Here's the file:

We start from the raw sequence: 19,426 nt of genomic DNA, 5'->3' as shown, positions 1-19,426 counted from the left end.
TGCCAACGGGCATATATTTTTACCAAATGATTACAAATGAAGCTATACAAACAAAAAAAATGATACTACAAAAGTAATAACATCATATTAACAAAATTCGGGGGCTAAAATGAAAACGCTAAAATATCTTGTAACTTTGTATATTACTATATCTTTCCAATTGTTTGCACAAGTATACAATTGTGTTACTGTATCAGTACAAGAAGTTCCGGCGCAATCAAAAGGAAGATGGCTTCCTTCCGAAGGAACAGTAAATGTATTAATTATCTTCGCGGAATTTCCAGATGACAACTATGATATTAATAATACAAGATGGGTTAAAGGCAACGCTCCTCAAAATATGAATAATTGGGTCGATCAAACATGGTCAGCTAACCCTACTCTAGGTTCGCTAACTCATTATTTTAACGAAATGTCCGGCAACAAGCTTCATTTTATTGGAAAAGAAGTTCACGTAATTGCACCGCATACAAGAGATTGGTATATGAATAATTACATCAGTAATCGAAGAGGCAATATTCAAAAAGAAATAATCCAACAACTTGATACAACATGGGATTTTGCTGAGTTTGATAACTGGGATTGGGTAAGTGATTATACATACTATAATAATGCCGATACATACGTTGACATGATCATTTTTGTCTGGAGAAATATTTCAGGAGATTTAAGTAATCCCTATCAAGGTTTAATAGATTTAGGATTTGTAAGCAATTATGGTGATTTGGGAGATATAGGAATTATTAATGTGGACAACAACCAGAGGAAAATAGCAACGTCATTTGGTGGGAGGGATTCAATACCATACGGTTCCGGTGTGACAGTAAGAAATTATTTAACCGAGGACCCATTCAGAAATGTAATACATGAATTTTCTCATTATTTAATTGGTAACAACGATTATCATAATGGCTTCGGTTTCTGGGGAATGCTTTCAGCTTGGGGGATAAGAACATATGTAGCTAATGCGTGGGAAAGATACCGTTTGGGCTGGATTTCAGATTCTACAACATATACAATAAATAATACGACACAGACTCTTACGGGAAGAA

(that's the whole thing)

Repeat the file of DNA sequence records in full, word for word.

We start from the raw sequence: 19,426 nt of genomic DNA, 5'->3' as shown, positions 1-19,426 counted from the left end.
TGCCAACGGGCATATATTTTTACCAAATGATTACAAATGAAGCTATACAAACAAAAAAAATGATACTACAAAAGTAATAACATCATATTAACAAAATTCGGGGGCTAAAATGAAAACGCTAAAATATCTTGTAACTTTGTATATTACTATATCTTTCCAATTGTTTGCACAAGTATACAATTGTGTTACTGTATCAGTACAAGAAGTTCCGGCGCAATCAAAAGGAAGATGGCTTCCTTCCGAAGGAACAGTAAATGTATTAATTATCTTCGCGGAATTTCCAGATGACAACTATGATATTAATAATACAAGATGGGTTAAAGGCAACGCTCCTCAAAATATGAATAATTGGGTCGATCAAACATGGTCAGCTAACCCTACTCTAGGTTCGCTAACTCATTATTTTAACGAAATGTCCGGCAACAAGCTTCATTTTATTGGAAAAGAAGTTCACGTAATTGCACCGCATACAAGAGATTGGTATATGAATAATTACATCAGTAATCGAAGAGGCAATATTCAAAAAGAAATAATCCAACAACTTGATACAACATGGGATTTTGCTGAGTTTGATAACTGGGATTGGGTAAGTGATTATACATACTATAATAATGCCGATACATACGTTGACATGATCATTTTTGTCTGGAGAAATATTTCAGGAGATTTAAGTAATCCCTATCAAGGTTTAATAGATTTAGGATTTGTAAGCAATTATGGTGATTTGGGAGATATAGGAATTATTAATGTGGACAACAACCAGAGGAAAATAGCAACGTCATTTGGTGGGAGGGATTCAATACCATACGGTTCCGGTGTGACAGTAAGAAATTATTTAACCGAGGACCCATTCAGAAATGTAATACATGAATTTTCTCATTATTTAATTGGTAACAACGATTATCATAATGGCTTCGGTTTCTGGGGAATGCTTTCAGCTTGGGGGATAAGAACATATGTAGCTAATGCGTGGGAAAGATACCGTTTGGGCTGGATTTCAGATTCTACAACATATACAATAAATAATACGACACAGACTCTTACGGGAAGAA